As evidenced by the positive sales results of universal life insurance recently published in National Underwriter, the product is undergoing a renaissance.
Everything, of course, is subject to change, and smart companies are the ones with enough diversity in their product portfolios, between fixed and variable designs, to take advantage of these popularity fluctuations.
In compiling the latest numbers for the first edition of Full Disclosure on universal life for the year 2002, we have been watching the proliferation of products within company portfolios as well as the increasing flexibility offered within a single product design.
We probably have more differentiation in the universal life market at this point than in any other since UL hit the scene in 1979. The ones poised for success are those with UL plans (or any other type) designed for particular purposes, and the communication skills to effectively position the product regardless of the distribution channel(s) they use.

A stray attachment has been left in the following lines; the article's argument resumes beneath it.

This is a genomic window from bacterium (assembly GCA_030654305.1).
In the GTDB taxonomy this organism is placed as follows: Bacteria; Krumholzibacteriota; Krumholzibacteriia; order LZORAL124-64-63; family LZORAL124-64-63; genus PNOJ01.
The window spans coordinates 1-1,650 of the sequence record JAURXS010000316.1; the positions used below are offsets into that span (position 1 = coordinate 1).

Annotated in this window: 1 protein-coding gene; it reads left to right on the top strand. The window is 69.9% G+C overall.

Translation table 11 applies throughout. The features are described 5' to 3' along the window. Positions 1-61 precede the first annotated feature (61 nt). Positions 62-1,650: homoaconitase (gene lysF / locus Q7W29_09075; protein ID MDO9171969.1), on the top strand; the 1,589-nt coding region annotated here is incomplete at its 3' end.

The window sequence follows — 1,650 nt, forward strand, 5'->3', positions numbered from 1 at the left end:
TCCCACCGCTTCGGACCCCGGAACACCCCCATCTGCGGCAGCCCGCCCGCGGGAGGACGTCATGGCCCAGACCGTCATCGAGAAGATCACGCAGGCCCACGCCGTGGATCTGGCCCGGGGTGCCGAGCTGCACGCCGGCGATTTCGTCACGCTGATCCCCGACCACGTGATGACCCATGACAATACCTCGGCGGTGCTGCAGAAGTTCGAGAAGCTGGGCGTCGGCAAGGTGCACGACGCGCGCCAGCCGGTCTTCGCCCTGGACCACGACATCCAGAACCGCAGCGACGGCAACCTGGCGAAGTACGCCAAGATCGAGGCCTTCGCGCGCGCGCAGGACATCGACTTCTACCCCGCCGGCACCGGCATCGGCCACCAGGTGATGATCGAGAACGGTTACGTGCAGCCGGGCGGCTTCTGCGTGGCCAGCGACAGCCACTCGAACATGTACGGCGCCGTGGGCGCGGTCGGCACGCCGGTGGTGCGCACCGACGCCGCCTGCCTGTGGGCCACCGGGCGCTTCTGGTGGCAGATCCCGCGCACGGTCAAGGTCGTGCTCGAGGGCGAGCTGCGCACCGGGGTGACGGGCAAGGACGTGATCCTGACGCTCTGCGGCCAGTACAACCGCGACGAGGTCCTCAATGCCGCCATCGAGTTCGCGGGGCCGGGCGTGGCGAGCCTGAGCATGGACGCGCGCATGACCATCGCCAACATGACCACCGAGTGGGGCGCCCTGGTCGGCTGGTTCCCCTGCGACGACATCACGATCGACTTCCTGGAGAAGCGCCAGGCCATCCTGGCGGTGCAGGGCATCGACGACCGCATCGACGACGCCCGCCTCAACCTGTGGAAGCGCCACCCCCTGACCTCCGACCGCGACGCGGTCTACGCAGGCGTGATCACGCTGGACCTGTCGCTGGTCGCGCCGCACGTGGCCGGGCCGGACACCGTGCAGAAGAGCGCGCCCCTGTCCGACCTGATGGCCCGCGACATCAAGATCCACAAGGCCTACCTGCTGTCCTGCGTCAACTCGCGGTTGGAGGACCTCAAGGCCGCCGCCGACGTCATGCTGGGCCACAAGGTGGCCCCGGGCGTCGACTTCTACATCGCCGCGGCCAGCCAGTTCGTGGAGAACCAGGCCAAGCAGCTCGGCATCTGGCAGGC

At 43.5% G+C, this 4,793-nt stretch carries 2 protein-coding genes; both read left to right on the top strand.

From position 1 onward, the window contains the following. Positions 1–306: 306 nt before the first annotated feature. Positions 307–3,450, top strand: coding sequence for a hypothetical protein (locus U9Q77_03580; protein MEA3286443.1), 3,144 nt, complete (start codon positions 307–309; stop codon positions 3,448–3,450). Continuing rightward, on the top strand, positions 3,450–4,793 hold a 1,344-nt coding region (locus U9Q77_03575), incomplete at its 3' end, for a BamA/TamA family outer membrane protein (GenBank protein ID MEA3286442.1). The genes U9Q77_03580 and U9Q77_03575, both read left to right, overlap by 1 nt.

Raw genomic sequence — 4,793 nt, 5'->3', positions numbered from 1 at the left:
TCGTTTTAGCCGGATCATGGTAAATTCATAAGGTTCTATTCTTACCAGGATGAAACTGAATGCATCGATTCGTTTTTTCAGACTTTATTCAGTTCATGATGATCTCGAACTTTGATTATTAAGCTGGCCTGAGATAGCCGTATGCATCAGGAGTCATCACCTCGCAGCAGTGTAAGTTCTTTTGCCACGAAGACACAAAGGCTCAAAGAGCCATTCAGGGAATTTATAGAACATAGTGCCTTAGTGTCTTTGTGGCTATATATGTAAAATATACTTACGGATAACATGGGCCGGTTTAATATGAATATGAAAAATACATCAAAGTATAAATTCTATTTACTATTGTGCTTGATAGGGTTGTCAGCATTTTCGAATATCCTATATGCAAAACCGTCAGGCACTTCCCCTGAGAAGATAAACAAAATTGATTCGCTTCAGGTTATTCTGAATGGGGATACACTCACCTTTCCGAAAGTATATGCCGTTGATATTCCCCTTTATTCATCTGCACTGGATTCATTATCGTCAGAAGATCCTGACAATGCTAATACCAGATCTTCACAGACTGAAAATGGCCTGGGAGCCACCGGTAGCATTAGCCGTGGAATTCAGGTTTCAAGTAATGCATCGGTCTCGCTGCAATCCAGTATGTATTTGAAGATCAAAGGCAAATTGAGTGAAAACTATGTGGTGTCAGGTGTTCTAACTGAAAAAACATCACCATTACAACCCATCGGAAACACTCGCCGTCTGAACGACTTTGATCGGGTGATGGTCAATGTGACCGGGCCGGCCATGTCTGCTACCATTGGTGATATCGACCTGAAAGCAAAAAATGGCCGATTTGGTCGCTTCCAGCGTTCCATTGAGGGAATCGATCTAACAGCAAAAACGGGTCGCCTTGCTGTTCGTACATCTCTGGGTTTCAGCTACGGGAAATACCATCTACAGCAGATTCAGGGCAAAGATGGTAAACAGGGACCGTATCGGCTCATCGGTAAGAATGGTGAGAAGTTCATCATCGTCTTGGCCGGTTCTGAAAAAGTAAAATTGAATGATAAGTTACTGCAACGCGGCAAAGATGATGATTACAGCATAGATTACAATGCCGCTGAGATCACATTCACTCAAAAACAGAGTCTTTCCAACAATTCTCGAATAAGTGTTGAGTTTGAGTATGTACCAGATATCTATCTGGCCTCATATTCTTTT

Whether the goal is generating accumulation values (short or long-term), maximum death benefit for a low premium outlay, providing guarantees for life, or generating retirement incomes, companies with an arsenal of alternatives for the producer are the ones that will, in a “Darwinistic” sense, excel.
Twice a year, the editors of the Full Disclosure policy analysis software series collect universal life data from the leading insurers serving upper markets. And while this report features a record number of UL plans, you will notice that some companies usually featured in Full Disclosure are not present. Companies such as Transamerica and Sun Life were in the process of introducing new policies, while others, including New England Financial, pulled older designs without an immediate replacement. Companies new to our universal life list include the MONY Group and Equitable.